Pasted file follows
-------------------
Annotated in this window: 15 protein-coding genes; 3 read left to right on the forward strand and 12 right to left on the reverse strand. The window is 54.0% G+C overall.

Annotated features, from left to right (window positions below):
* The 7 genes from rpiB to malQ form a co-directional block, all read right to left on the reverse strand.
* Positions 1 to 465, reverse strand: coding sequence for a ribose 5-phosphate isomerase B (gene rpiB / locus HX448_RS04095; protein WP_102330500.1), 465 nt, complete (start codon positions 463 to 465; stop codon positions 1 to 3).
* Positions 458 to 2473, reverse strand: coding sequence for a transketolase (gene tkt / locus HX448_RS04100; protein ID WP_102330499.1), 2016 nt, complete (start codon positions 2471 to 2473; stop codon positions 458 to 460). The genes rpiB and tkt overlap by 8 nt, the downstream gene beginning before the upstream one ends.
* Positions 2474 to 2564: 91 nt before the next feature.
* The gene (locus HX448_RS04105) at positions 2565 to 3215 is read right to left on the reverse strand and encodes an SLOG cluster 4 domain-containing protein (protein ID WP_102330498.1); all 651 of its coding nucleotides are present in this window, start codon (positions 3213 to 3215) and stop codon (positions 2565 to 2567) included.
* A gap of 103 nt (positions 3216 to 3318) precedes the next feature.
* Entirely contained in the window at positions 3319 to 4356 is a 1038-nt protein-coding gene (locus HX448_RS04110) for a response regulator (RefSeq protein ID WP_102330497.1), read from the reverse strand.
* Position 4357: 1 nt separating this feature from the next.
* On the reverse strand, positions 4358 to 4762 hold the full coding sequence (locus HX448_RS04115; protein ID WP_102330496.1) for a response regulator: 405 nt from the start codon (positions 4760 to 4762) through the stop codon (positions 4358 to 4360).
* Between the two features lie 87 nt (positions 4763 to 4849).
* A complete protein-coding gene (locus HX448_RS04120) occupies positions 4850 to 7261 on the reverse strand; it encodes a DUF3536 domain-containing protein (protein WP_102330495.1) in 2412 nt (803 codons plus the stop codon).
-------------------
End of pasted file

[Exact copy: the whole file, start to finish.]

Annotated in this window: 15 protein-coding genes; 3 read left to right on the forward strand and 12 right to left on the reverse strand. The window is 54.0% G+C overall.

Annotated features, from left to right (window positions below):
* The 7 genes from rpiB to malQ form a co-directional block, all read right to left on the reverse strand.
* Positions 1 to 465, reverse strand: coding sequence for a ribose 5-phosphate isomerase B (gene rpiB / locus HX448_RS04095; protein WP_102330500.1), 465 nt, complete (start codon positions 463 to 465; stop codon positions 1 to 3).
* Positions 458 to 2473, reverse strand: coding sequence for a transketolase (gene tkt / locus HX448_RS04100; protein ID WP_102330499.1), 2016 nt, complete (start codon positions 2471 to 2473; stop codon positions 458 to 460). The genes rpiB and tkt overlap by 8 nt, the downstream gene beginning before the upstream one ends.
* Positions 2474 to 2564: 91 nt before the next feature.
* The gene (locus HX448_RS04105) at positions 2565 to 3215 is read right to left on the reverse strand and encodes an SLOG cluster 4 domain-containing protein (protein ID WP_102330498.1); all 651 of its coding nucleotides are present in this window, start codon (positions 3213 to 3215) and stop codon (positions 2565 to 2567) included.
* A gap of 103 nt (positions 3216 to 3318) precedes the next feature.
* Entirely contained in the window at positions 3319 to 4356 is a 1038-nt protein-coding gene (locus HX448_RS04110) for a response regulator (RefSeq protein ID WP_102330497.1), read from the reverse strand.
* Position 4357: 1 nt separating this feature from the next.
* On the reverse strand, positions 4358 to 4762 hold the full coding sequence (locus HX448_RS04115; protein ID WP_102330496.1) for a response regulator: 405 nt from the start codon (positions 4760 to 4762) through the stop codon (positions 4358 to 4360).
* Between the two features lie 87 nt (positions 4763 to 4849).
* A complete protein-coding gene (locus HX448_RS04120) occupies positions 4850 to 7261 on the reverse strand; it encodes a DUF3536 domain-containing protein (protein WP_102330495.1) in 2412 nt (803 codons plus the stop codon).